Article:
“They take our best equipment, that’s part of the deal, fully refined and what we’re racing, and their engineering staff gets to make it better,’’ Johnson said of Stewart-Haas Racing. “Same thing is going on at (Joe Gibbs Racing). They’re providing all the equipment to the 78 car. They’re smart people and are like ‘Oh, that’s pretty good, I’ll tweak this and tweak that and make it better.’

“I understand the business dynamic, but it’s tricky and it hurts to be outrun by somebody in your equipment, Ganassi as well. From a business standpoint it’s something that we have to do.’’

The difference is at Joe Gibbs Racing, they’re still fast.

As Johnson and his team have tried to overcome the deficiencies, they’ve made mistakes, putting them further behind.

A slow pit stop at Michigan hurt him. Johnson admitted making a mistake and crashing at Darlington. Three times in the last seven races, Johnson has been called for speeding on pit road. That’s not the sign of a championship-caliber team.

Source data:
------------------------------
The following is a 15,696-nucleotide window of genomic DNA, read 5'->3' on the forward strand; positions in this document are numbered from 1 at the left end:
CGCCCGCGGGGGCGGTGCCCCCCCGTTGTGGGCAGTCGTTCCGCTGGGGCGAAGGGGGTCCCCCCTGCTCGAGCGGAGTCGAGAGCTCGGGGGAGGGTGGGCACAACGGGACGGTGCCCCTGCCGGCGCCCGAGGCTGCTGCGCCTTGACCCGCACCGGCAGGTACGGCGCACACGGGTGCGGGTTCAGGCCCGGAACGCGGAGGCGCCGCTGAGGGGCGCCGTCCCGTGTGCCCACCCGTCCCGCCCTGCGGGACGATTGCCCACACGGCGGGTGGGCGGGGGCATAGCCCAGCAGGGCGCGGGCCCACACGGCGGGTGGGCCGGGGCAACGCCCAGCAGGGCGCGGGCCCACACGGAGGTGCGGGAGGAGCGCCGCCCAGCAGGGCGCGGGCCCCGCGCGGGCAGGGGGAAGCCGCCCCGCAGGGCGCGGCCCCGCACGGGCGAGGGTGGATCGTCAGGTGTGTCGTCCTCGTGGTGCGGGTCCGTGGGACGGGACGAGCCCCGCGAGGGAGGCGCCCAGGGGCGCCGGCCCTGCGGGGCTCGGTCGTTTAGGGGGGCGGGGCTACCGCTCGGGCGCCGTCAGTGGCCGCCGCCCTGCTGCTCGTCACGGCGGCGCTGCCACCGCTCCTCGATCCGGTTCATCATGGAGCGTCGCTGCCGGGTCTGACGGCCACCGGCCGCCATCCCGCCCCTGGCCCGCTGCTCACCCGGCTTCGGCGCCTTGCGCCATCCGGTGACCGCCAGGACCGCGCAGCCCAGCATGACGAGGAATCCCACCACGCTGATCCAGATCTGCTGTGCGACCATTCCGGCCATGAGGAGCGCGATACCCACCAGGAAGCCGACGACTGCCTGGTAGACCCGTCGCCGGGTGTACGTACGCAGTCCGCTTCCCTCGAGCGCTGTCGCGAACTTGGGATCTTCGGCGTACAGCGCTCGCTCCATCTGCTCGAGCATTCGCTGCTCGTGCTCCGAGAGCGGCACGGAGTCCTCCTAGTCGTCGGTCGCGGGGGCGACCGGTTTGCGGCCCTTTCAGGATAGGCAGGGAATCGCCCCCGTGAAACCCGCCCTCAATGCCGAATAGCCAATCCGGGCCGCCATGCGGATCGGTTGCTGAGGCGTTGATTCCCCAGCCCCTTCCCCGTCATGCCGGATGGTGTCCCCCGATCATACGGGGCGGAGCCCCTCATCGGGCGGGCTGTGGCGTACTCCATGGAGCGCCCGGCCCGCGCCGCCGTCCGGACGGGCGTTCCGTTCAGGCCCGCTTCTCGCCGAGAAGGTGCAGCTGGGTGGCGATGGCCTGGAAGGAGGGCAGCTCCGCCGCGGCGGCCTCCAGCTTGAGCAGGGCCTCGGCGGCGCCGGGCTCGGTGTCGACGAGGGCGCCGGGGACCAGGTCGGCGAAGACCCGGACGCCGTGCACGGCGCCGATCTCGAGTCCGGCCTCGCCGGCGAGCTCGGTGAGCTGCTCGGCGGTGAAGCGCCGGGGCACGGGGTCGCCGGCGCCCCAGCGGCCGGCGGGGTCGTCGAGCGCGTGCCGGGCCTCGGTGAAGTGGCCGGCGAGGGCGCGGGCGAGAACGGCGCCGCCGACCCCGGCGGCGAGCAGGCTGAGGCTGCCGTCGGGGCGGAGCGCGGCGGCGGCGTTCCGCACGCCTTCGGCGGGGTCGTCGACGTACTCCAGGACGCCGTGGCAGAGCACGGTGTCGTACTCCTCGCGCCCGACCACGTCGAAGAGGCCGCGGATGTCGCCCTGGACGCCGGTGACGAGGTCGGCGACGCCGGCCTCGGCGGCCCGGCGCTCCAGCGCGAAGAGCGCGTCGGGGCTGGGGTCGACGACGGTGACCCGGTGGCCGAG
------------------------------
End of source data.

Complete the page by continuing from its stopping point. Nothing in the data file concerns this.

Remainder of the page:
“I feel like it’s just trying so hard,’’ Johnson said. “Getting back to a smooth rhythm, identifying with 100 percent for myself and the effort I’m putting out.

“There’s nothing worse than getting passed and going backwards. It might seem like somebody is just letting off the gas and they don’t want to go up there and race, (but) you’re dead sideways in the car and uncomfortable and hanging on. It’s frustrating. You’re mad. You’re trying to drive through things and so you spin out.’’

Or make a mistake on pit road.

“You come to pit road and you have a chance to make up some spots and (are) pushing too hard … and get in trouble,’’ Johnson said. “I feel like we’ve had to operate and push ourselves really hard since the start of the season to get the wins and be where we want to be and that leads to mistakes.’’

And it’s why some are not expecting Johnson to go far in the Chase, especially with all five Toyotas so strong. This is as anonymously as Johnson has entered the Chase in years.

Former teammate Kyle Busch, though, remains wary of Johnson.